Just as there can be no trust without honesty, there’s no real intimacy without transparency. And what is a loving relationship without intimacy or trust? That’s right, not much.

Here’s what I mean:

Intimacy (IN-TO-ME-SEE) is all about the willingness to grant your partner total access to your inner world. Your inner world is the hidden world of your secrets, fantasies, motives, intentions, desires, and beliefs. It’s who you are without the masks and without the pretenses. 

Achieving this state of intimacy requires you to be mentally and emotionally transparent. This is why there’s no real intimacy without transparency.


Dysfunction Is Created by Dishonest Actions

What is dishonesty?

Well, it goes without saying that dishonesty is the opposite of honesty. However, that definition is so simple that many fail to understand the full range of dishonesty. Because not only is dishonesty the absence of honesty, it’s also the denial of truth and the defaulting on your responsibility to be honest.

The truth about dishonesty:

  • Dishonesty includes excuses and rational lies used to default on meeting our responsibilities.
  • Being in denial means being dishonest with yourself about a truth or fact.
  • Wishing things were different is a form of denial (dishonesty) because the reality is that, things are the way they are (truth).
  • Dishonesty is misrepresenting our true feelings to avoid hurting others.

If dishonesty were ice cream, it would be available in two flavors: emotional dishonesty and verbal dishonesty.

Examples of verbal dishonesty:

  • Lying (including little white lies)
  • Exaggerations (overstating the truth)
  • Misdirection (omission, manipulation, and withholding)
  • Excuses (indirectness, vagueness, and avoidance)
  • Pretense (faking it)

Examples of emotional dishonesty:

  • Denial (pretending to want what you don’t want, hiding what you do want)
  • Projection (attacking, accusing, blaming, and condemning to cover your own fears and anger)
  • Misrepresenting intentions, motives, desires, and emotions
  • Rationalizations and excuses (using the intellect to buffer against facing consequences)

The thing to note is that any form of dishonesty leads to dysfunction in a relationship. And a dysfunctional relationship is just not healthy enough (or safe enough) for transparency to flourish. So if you want to inspire transparency, begin by eliminating all types of dysfunctional habits — especially dishonesty.


Make It Safe for Your Partner to Be Honest With You

“Can I trust you not to get your feelings hurt? If I can, then it means it’s safe for me to be honest with you.”

Alas, many of us say we want our partners to be totally honest, but we mean it only so long as they say the things we want to hear. The moment they don’t, we get upset and punish them. But if you want to hear the truth, you must be able to handle the truth.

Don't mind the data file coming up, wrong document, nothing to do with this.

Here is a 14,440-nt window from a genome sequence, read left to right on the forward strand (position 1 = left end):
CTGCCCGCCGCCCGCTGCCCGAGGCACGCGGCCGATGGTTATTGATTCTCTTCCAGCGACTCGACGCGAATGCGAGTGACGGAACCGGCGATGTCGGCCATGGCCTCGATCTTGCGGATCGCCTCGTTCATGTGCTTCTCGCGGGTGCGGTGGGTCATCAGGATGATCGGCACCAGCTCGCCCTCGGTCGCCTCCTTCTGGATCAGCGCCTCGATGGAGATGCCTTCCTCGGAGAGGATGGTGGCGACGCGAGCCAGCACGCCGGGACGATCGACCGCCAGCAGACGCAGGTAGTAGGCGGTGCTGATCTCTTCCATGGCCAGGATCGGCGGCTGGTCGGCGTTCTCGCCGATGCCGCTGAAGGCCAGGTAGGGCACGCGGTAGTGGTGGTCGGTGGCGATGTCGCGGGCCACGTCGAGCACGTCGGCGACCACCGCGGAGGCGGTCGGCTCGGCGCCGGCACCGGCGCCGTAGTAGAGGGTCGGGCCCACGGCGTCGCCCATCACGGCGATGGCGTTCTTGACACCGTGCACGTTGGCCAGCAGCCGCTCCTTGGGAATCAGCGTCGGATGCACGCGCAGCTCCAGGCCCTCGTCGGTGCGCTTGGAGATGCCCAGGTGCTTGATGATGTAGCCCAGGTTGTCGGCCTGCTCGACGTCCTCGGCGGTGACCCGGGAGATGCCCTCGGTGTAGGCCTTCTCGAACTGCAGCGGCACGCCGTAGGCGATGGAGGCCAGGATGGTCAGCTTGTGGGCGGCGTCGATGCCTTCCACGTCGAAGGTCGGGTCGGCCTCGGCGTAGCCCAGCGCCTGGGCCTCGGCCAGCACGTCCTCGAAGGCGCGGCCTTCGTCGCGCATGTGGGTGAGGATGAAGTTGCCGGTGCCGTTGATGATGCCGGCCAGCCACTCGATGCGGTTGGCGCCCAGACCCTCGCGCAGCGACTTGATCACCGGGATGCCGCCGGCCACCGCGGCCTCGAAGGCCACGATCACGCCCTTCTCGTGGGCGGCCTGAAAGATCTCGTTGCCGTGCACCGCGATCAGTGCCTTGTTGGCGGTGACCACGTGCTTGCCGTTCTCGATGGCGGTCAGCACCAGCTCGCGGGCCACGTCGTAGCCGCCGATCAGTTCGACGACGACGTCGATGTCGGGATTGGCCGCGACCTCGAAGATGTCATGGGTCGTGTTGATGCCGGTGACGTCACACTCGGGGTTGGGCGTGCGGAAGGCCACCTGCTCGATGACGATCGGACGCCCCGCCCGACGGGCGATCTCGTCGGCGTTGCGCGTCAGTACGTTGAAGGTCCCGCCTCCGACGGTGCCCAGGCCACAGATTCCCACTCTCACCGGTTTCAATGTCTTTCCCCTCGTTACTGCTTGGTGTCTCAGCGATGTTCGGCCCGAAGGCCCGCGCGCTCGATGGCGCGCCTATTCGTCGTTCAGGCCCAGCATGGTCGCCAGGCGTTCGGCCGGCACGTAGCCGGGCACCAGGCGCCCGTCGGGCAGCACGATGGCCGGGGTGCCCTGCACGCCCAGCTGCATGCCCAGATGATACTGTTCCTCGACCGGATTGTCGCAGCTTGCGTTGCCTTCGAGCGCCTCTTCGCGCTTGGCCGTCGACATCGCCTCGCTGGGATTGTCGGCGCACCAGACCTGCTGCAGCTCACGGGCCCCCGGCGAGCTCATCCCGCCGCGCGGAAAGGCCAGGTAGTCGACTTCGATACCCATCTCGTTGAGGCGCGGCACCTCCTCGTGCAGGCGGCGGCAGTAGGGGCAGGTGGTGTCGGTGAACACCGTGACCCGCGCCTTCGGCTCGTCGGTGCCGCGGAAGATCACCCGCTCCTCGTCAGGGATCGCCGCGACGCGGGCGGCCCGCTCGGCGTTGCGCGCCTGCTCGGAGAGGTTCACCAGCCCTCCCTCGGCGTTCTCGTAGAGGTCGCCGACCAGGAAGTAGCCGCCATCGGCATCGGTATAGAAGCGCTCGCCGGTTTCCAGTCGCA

Making it safe for your partner to be honest with you begins by removing the following three culprits:

  1. Remove the fear of hurting each other’s feelings. This is a classic excuse for relationship dishonesty. In an attempt to avoid hurt feelings, couples tell each other what they want to hear rather than being honest about how they feel. The way to remove this culprit is for both partners to take responsibility for their own feelings.
  2. Remove the fear of punishment. Adults are deceptive for the same reason children are deceptive: because they fear the truth will get them into trouble. One way to remove this culprit is to reward truth rather than punish lies. This is far more effective because people are more likely to do what brings rewards.
  3. Remove the inhibitions and perceived lack of safety. The reality is that people will only be as honest as they feel safe to be. If you’re the type of partner who’s quick to judge, easily offended, or highly sensitive, then your partner might feel inhibited in being honest. If this is the case, then you’ve got to make it safe for others to tell you the truth before you can expect them to do so.

What You Hide, You Keep

Well, think about it. The parts of ourselves we hide are the parts we don’t like (the parts that we feel ashamed of or are guilty about) and that’s why we lock them away in the basement of our lives. But just because we hide something doesn’t mean it’s gone. Living transparently means airing out the closets and sweeping out the cobwebs from under the bed. It means to come out of hiding… to walk in the light… to learn how to be OK with your flaws, faults, and shortcomings.

And when you do this…

It allows you to have compassion for others. This is the key to it all because the goal of living transparently is to learn how to live honestly. Once you’re truly being honest, then you honestly have to admit that you’re not the exception, but the example of what it means to be human.

This is both a humbling and an exhilarating thought…